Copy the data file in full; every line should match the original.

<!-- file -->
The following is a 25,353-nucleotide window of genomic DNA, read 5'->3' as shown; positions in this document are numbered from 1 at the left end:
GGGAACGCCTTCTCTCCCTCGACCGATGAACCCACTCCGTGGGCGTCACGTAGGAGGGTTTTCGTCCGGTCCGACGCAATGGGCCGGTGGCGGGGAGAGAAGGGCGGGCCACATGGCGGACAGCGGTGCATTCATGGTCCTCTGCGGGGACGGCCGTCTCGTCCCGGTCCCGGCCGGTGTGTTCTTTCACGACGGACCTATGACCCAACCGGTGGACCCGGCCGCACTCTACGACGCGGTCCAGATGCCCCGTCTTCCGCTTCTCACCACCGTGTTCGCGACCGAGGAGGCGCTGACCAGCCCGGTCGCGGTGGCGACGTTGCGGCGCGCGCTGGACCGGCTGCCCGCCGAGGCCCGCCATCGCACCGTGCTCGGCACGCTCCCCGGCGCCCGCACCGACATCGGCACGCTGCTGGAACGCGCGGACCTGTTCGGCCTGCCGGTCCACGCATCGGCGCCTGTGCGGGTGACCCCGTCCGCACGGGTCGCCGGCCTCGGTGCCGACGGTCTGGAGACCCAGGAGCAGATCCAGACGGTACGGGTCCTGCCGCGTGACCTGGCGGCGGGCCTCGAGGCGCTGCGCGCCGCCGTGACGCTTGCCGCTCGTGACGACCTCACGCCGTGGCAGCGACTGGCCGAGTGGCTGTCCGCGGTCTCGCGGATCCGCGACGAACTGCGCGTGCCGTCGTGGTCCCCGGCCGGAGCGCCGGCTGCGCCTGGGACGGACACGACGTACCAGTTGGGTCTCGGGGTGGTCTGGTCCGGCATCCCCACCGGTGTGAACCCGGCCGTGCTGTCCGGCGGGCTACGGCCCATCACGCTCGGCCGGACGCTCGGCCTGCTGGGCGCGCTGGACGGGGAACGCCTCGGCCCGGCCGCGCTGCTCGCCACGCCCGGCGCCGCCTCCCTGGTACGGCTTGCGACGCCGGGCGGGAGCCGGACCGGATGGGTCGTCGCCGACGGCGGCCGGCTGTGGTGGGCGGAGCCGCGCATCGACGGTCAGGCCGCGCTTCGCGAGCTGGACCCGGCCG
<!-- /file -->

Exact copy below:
The following is a 25,353-nucleotide window of genomic DNA, read 5'->3' as shown; positions in this document are numbered from 1 at the left end:
GGGAACGCCTTCTCTCCCTCGACCGATGAACCCACTCCGTGGGCGTCACGTAGGAGGGTTTTCGTCCGGTCCGACGCAATGGGCCGGTGGCGGGGAGAGAAGGGCGGGCCACATGGCGGACAGCGGTGCATTCATGGTCCTCTGCGGGGACGGCCGTCTCGTCCCGGTCCCGGCCGGTGTGTTCTTTCACGACGGACCTATGACCCAACCGGTGGACCCGGCCGCACTCTACGACGCGGTCCAGATGCCCCGTCTTCCGCTTCTCACCACCGTGTTCGCGACCGAGGAGGCGCTGACCAGCCCGGTCGCGGTGGCGACGTTGCGGCGCGCGCTGGACCGGCTGCCCGCCGAGGCCCGCCATCGCACCGTGCTCGGCACGCTCCCCGGCGCCCGCACCGACATCGGCACGCTGCTGGAACGCGCGGACCTGTTCGGCCTGCCGGTCCACGCATCGGCGCCTGTGCGGGTGACCCCGTCCGCACGGGTCGCCGGCCTCGGTGCCGACGGTCTGGAGACCCAGGAGCAGATCCAGACGGTACGGGTCCTGCCGCGTGACCTGGCGGCGGGCCTCGAGGCGCTGCGCGCCGCCGTGACGCTTGCCGCTCGTGACGACCTCACGCCGTGGCAGCGACTGGCCGAGTGGCTGTCCGCGGTCTCGCGGATCCGCGACGAACTGCGCGTGCCGTCGTGGTCCCCGGCCGGAGCGCCGGCTGCGCCTGGGACGGACACGACGTACCAGTTGGGTCTCGGGGTGGTCTGGTCCGGCATCCCCACCGGTGTGAACCCGGCCGTGCTGTCCGGCGGGCTACGGCCCATCACGCTCGGCCGGACGCTCGGCCTGCTGGGCGCGCTGGACGGGGAACGCCTCGGCCCGGCCGCGCTGCTCGCCACGCCCGGCGCCGCCTCCCTGGTACGGCTTGCGACGCCGGGCGGGAGCCGGACCGGATGGGTCGTCGCCGACGGCGGCCGGCTGTGGTGGGCGGAGCCGCGCATCGACGGTCAGGCCGCGCTTCGCGAGCTGGACCCGGCCG